It seems like all the houses are crumbling

Around me nowadays.

I can hear the whispers of wind and weather

Pass through the thick line of trees behind my home.

I lay awake late at night

And listen to this house breathe.

Its organs hum deep in its depths

And the chimney flue near my room takes in breath.



I can hear its lungs gasping against my wall

As plain as breath in a doctor's stethoscope.

My home, with glowing eyes

Of windows with my family's life behind them,

Is alive.

But, I have tripped over sidewalks latticing the neighborhood

And seen the sad abodes,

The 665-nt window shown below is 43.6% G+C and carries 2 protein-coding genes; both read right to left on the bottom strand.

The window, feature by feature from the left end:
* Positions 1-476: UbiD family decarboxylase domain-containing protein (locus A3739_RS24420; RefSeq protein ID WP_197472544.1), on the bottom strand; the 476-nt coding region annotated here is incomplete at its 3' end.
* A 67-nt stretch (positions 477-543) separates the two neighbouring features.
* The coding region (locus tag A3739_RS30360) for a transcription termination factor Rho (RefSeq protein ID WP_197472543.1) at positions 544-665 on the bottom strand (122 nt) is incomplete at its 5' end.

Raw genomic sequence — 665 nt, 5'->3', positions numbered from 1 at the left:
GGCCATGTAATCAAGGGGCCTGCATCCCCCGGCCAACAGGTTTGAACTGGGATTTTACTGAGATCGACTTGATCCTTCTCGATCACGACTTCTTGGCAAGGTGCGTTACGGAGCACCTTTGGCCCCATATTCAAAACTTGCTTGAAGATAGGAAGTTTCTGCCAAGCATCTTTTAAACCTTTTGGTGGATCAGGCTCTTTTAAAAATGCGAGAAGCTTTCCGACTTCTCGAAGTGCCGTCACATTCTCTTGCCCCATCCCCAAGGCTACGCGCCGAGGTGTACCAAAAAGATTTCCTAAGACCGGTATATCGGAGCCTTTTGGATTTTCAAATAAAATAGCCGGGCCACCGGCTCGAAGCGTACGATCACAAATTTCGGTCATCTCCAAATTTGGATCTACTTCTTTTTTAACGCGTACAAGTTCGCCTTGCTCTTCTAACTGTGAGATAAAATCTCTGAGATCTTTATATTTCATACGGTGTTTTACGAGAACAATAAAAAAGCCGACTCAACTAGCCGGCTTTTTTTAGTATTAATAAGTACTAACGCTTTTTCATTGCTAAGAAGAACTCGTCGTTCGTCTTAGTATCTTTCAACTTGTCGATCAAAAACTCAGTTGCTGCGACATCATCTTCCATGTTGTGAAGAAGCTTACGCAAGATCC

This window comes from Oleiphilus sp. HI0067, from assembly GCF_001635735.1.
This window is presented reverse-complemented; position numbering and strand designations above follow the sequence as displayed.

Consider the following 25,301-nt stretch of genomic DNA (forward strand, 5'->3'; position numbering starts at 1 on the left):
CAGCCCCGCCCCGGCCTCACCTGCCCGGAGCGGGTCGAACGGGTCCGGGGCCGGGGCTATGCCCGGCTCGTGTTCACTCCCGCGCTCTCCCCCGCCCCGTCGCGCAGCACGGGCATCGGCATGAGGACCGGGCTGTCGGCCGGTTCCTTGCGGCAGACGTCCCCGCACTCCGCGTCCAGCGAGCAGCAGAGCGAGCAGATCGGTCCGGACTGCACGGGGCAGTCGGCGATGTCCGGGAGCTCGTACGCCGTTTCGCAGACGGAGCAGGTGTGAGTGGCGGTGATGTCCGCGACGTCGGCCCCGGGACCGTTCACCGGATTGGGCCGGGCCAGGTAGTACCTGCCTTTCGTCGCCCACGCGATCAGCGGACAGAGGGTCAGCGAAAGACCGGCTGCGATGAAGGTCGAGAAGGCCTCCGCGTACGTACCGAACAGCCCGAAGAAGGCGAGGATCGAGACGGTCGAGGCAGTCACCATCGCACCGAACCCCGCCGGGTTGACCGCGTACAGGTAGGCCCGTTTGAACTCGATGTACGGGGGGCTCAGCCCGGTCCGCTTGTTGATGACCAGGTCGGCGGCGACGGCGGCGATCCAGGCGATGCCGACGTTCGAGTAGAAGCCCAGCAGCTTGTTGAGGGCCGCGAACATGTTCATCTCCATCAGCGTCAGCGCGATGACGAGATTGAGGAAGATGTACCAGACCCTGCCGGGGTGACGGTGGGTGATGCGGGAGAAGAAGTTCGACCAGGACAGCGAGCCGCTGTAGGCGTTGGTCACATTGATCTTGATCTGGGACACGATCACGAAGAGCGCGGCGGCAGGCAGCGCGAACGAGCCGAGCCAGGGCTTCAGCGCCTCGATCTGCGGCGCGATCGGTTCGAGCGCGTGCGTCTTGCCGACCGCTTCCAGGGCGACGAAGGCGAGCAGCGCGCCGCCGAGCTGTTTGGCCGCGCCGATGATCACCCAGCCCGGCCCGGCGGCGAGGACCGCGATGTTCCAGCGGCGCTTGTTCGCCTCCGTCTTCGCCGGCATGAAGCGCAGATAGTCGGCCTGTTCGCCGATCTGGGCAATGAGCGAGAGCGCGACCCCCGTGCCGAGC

With rust leaking down the windowsills

Like mascara on a derelict girl.

I also have jumped through dilapidated brick foundation

Onto rotten boards splitting as water and weeds

Burst from the Earth and wear down the structure

Like the sand of time in the ever present hourglass.

The windowpanes are shattered,

Light floods through them in irregular patterns.

Clumps of henbit and nutsedge tickle my thighs

As I traipse though the ruin of a once-proud house.

Where children played on a floor, there is only bugs and weeds.

The bed he slept in is gone, replaced

By shafts of light and broken wood and rock.

I turn back to gaze on slightly stirring yellow fields,

Their rustling dry leaves jostling in anticipation

Of reclaiming the land on which these ruminating dwellings stood.